Sewage and wastewater treatment plants in Southeast Asia and the Western Pacific contain significant traces of antibiotics, raising fears that they are “hot spots” for drug-resistant infections to emerge.
According to a study published in Lancet Planetary Health, antibiotic residues were widely found in drinking water, rivers and oceans across the region, especially in China and India, where the overuse of antibiotics is well documented.
But the research – a systematic review of 240 studies – found that the highest, most dangerous concentration was found in sewage treatment plants and the discharges from these plants. This is concerning because it contains a mix of microbes that can easily exchange drug-resistant genes.
“[This means] wastewater and wastewater treatment plants serve as important reservoirs of antibiotic residues, antibiotic resistance and as the main sources of the selection and spread of antibiotic resistance,” the researchers from Sweden’s Karolinska Institutet wrote.
They added: “The concentrations of antibiotic residues found in… the [Western Pacific and Southeast Asia] make them potential hotspots for the development of antibiotic resistance, which poses risks to human health from environmental exposure through drinking water.”
AMR ‘accelerates in the region’
Although antimicrobial resistance (AMR) is often described as a “silent pandemic”, it is an escalating health emergency worldwide. Historical estimates from last year warned that at least 1.27 million people died from drug-resistant infections in 2019 alone, while another 4.95 million deaths were linked to drug-resistant superbugs.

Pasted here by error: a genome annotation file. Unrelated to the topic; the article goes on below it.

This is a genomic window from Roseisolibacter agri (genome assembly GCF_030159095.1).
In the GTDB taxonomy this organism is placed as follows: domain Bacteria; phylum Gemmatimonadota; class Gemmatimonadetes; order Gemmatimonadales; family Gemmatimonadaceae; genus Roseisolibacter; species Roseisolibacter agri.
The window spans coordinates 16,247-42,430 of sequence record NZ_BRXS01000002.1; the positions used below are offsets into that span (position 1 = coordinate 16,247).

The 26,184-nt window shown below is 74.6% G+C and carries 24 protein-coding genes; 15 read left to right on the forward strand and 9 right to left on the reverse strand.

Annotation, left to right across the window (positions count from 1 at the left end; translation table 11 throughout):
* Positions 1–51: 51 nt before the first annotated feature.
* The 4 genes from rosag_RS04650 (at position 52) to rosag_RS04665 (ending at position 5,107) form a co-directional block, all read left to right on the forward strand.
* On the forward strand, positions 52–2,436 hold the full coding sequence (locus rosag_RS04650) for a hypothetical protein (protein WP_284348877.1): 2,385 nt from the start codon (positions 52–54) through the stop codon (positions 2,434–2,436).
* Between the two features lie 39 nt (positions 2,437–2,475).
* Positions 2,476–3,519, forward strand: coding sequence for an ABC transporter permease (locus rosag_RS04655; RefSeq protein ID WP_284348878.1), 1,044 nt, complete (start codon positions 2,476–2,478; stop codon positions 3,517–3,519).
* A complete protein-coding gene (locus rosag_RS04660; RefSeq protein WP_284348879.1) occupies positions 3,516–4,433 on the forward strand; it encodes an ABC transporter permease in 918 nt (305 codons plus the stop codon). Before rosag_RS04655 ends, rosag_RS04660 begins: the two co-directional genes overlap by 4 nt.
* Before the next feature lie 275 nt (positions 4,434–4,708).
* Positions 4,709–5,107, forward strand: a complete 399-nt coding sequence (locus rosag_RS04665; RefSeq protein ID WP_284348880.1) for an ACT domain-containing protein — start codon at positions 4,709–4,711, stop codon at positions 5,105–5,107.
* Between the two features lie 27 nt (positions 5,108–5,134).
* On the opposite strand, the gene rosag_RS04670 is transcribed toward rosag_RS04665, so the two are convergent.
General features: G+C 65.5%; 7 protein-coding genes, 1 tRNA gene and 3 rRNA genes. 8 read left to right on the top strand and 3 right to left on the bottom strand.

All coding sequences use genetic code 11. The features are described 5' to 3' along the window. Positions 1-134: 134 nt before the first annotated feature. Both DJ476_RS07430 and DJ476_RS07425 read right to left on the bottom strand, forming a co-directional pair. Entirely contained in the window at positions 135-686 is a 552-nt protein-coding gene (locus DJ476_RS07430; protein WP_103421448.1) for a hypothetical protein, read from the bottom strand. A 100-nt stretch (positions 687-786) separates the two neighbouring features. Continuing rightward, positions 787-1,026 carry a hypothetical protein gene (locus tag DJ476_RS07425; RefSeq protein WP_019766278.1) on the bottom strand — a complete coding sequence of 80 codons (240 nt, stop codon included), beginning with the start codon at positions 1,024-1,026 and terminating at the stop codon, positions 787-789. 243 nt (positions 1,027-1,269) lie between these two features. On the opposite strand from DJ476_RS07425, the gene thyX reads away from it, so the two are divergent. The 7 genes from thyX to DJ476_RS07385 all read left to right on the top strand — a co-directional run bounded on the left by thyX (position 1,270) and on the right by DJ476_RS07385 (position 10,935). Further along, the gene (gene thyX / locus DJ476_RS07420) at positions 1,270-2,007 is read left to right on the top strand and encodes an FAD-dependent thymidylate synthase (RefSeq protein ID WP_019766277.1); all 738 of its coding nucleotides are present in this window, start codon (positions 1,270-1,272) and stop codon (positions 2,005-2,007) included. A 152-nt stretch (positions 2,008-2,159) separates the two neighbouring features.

The detection of contamination in the world’s waterways is not new – pharmaceutical companies, hospitals, farms and human waste have all been found to spread antibiotics into the environment, contributing to the rise in drug-resistant bacteria. In 2019, a survey of rivers in 72 countries found that antibiotics were present in 66 percent of sites sampled.
But experts said the latest study echoes the scale of the problem and shows the need for urgent action from policymakers across the region.
“The results are consistent with what we know and are likely correct, pointing to an area where more needs to be done to reduce environmental pollution,” said Prof. Li Yang Hsu, vice dean of global health at the National University of Singapore.
“Wastewater treatment engineering means to eliminate antibiotic residues are well known and should be adopted, along with policies to minimize contamination of water sources with antibiotic residues by pharmaceutical factories,” he said.
“AMR is already accelerating in the region,” added Prof. Elizabeth Ashley, direct from the Lao-Oxford-Mahosot Hospital-Wellcome Trust Research Unit in Laos. “I think mitigation requires more research into the key drivers of AMR in Asia – particularly focusing on water and sanitation, to ensure that threat mitigation resources go where they are needed.”
Dr. Nada Hanna, from the Department of Global Public Health at Karolinska Institutet in Sweden, said: “The Western Pacific and Southeast Asia are the largest and most populous of the WHO regions, comprising 48 countries with 53 percent of the world’s total population. .
“[They also have] countries across the spectrum of all income groups such as High, Middle and Low. Our findings therefore offer many insights and are probably relevant for other situations in the world.”
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